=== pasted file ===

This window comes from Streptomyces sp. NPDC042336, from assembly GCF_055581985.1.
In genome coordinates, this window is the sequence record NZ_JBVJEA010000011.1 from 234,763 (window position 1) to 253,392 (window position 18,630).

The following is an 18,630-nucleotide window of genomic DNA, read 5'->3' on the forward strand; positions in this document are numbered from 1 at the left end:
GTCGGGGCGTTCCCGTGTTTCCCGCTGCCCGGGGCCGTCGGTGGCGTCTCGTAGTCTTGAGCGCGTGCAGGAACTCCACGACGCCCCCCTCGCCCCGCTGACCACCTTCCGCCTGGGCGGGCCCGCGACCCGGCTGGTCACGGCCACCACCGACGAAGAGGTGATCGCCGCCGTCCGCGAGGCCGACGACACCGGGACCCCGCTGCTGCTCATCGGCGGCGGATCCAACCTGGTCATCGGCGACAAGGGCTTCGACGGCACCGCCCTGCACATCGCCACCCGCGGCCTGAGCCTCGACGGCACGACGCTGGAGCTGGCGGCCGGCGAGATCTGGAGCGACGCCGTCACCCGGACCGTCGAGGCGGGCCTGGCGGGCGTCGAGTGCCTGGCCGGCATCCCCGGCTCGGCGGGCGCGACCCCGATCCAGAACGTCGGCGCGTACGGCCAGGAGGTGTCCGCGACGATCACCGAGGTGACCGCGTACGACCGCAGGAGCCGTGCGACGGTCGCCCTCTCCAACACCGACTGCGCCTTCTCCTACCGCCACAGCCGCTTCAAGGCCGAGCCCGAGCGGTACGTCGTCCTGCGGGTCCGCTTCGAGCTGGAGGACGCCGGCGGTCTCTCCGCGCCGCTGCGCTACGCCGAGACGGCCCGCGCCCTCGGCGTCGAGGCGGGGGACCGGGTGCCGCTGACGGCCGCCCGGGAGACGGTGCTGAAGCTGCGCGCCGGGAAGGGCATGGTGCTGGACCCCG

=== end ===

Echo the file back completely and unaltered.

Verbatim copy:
This window comes from Streptomyces sp. NPDC042336, from assembly GCF_055581985.1.
In genome coordinates, this window is the sequence record NZ_JBVJEA010000011.1 from 234,763 (window position 1) to 253,392 (window position 18,630).

The following is an 18,630-nucleotide window of genomic DNA, read 5'->3' on the forward strand; positions in this document are numbered from 1 at the left end:
GTCGGGGCGTTCCCGTGTTTCCCGCTGCCCGGGGCCGTCGGTGGCGTCTCGTAGTCTTGAGCGCGTGCAGGAACTCCACGACGCCCCCCTCGCCCCGCTGACCACCTTCCGCCTGGGCGGGCCCGCGACCCGGCTGGTCACGGCCACCACCGACGAAGAGGTGATCGCCGCCGTCCGCGAGGCCGACGACACCGGGACCCCGCTGCTGCTCATCGGCGGCGGATCCAACCTGGTCATCGGCGACAAGGGCTTCGACGGCACCGCCCTGCACATCGCCACCCGCGGCCTGAGCCTCGACGGCACGACGCTGGAGCTGGCGGCCGGCGAGATCTGGAGCGACGCCGTCACCCGGACCGTCGAGGCGGGCCTGGCGGGCGTCGAGTGCCTGGCCGGCATCCCCGGCTCGGCGGGCGCGACCCCGATCCAGAACGTCGGCGCGTACGGCCAGGAGGTGTCCGCGACGATCACCGAGGTGACCGCGTACGACCGCAGGAGCCGTGCGACGGTCGCCCTCTCCAACACCGACTGCGCCTTCTCCTACCGCCACAGCCGCTTCAAGGCCGAGCCCGAGCGGTACGTCGTCCTGCGGGTCCGCTTCGAGCTGGAGGACGCCGGCGGTCTCTCCGCGCCGCTGCGCTACGCCGAGACGGCCCGCGCCCTCGGCGTCGAGGCGGGGGACCGGGTGCCGCTGACGGCCGCCCGGGAGACGGTGCTGAAGCTGCGCGCCGGGAAGGGCATGGTGCTGGACCCCG